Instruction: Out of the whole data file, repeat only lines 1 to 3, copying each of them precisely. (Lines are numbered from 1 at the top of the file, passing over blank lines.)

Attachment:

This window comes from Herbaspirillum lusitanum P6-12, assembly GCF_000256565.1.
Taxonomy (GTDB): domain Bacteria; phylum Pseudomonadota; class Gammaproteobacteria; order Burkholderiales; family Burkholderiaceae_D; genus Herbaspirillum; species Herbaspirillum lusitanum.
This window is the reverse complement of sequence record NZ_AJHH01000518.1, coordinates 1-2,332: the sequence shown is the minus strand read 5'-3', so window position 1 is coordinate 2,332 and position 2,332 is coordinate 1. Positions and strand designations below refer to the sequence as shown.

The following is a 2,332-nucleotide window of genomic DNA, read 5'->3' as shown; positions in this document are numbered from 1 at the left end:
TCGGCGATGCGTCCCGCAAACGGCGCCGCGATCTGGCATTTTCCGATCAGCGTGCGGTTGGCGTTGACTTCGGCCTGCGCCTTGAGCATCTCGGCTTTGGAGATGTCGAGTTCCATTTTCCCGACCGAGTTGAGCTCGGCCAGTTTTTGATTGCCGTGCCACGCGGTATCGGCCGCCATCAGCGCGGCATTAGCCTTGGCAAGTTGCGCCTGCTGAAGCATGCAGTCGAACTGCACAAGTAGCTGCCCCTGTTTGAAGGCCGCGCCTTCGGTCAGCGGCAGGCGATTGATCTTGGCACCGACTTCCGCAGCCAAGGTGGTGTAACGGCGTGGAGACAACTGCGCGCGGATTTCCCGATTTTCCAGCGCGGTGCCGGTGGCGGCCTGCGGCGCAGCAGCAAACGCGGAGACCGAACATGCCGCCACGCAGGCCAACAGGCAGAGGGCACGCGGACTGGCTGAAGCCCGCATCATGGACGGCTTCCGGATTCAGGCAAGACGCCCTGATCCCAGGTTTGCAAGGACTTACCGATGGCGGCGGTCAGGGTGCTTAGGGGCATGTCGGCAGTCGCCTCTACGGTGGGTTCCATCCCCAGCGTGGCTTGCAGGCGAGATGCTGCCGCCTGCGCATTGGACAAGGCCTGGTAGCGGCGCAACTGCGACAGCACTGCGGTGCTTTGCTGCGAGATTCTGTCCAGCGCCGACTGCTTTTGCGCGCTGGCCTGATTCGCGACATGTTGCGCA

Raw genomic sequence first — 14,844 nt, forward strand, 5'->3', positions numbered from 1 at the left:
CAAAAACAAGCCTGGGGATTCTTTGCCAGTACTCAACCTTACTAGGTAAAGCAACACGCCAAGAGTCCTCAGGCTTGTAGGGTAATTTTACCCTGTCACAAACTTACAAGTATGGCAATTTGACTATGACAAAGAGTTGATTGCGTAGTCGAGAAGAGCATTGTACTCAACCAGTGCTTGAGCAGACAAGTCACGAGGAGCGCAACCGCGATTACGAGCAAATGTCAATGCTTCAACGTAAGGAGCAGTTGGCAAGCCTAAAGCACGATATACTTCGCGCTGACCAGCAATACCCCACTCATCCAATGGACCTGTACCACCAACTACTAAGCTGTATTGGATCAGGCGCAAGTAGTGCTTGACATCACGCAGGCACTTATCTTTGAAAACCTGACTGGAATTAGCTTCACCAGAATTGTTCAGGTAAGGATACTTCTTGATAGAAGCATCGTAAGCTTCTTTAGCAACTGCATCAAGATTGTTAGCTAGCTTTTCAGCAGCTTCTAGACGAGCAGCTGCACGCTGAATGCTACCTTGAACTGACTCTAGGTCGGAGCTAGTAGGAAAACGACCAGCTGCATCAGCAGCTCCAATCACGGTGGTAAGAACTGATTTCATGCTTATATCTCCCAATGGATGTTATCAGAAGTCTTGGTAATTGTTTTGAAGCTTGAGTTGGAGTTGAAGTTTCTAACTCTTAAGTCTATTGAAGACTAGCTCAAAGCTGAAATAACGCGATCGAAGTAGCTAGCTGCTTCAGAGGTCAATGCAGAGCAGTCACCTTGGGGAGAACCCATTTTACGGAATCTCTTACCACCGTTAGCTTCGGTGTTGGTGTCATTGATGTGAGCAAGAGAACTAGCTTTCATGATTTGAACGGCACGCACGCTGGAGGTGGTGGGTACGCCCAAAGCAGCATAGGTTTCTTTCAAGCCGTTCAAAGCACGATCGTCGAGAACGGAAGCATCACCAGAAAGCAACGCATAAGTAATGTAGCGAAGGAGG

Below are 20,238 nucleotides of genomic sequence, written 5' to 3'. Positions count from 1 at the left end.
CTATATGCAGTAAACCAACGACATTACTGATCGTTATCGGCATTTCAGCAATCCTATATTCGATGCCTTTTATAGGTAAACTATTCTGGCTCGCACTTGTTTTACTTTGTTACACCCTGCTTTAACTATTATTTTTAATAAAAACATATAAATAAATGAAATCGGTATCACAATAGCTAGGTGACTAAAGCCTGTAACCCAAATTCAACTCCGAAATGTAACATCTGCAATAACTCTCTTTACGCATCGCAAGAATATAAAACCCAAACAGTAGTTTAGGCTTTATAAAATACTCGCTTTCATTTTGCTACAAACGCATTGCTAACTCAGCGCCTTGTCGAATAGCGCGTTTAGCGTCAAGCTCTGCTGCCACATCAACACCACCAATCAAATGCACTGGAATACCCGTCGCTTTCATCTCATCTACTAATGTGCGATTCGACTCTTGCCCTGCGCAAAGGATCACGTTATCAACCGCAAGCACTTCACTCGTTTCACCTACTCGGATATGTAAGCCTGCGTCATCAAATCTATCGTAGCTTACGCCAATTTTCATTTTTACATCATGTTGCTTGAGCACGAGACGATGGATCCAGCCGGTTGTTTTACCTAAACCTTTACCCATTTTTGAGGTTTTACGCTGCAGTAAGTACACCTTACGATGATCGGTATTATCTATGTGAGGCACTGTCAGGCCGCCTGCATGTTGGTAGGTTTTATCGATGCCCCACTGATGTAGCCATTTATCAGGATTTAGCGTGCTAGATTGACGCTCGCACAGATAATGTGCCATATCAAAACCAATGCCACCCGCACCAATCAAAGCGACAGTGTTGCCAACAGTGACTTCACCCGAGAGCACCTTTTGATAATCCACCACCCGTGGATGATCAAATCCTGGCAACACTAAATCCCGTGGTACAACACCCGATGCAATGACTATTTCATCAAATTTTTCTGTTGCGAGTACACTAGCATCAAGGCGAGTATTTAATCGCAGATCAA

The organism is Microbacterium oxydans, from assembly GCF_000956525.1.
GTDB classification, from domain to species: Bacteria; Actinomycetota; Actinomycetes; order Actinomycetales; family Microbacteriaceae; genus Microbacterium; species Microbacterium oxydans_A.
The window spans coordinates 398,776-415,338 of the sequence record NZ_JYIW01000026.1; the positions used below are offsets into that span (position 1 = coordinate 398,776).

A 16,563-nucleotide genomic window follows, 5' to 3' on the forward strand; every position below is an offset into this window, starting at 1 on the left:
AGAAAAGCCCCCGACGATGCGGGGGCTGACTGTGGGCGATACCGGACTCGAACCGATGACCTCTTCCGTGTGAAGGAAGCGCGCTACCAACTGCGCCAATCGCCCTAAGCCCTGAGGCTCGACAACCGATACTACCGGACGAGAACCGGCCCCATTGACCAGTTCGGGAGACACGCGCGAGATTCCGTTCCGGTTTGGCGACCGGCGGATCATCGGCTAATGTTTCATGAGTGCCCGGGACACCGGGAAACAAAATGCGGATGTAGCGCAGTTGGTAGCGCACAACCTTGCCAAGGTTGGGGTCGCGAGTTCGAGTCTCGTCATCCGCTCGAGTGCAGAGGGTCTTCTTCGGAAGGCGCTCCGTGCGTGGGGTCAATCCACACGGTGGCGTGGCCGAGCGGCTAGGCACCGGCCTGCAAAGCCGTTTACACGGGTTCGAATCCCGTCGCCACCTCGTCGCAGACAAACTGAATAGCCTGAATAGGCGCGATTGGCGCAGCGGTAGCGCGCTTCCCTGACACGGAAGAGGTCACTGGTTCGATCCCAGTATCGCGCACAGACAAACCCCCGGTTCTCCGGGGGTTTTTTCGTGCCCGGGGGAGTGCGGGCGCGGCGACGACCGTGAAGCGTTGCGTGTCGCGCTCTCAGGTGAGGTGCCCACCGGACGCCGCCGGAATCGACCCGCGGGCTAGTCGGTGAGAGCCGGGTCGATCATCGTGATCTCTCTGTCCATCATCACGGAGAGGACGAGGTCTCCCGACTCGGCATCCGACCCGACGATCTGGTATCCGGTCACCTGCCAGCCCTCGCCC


This window comes from Herbaspirillum lusitanum P6-12, assembly GCF_000256565.1.
Taxonomy (GTDB): domain Bacteria; phylum Pseudomonadota; class Gammaproteobacteria; order Burkholderiales; family Burkholderiaceae_D; genus Herbaspirillum; species Herbaspirillum lusitanum.
This window is the reverse complement of sequence record NZ_AJHH01000518.1, coordinates 1-2,332: the sequence shown is the minus strand read 5'-3', so window position 1 is coordinate 2,332 and position 2,332 is coordinate 1. Positions and strand designations below refer to the sequence as shown.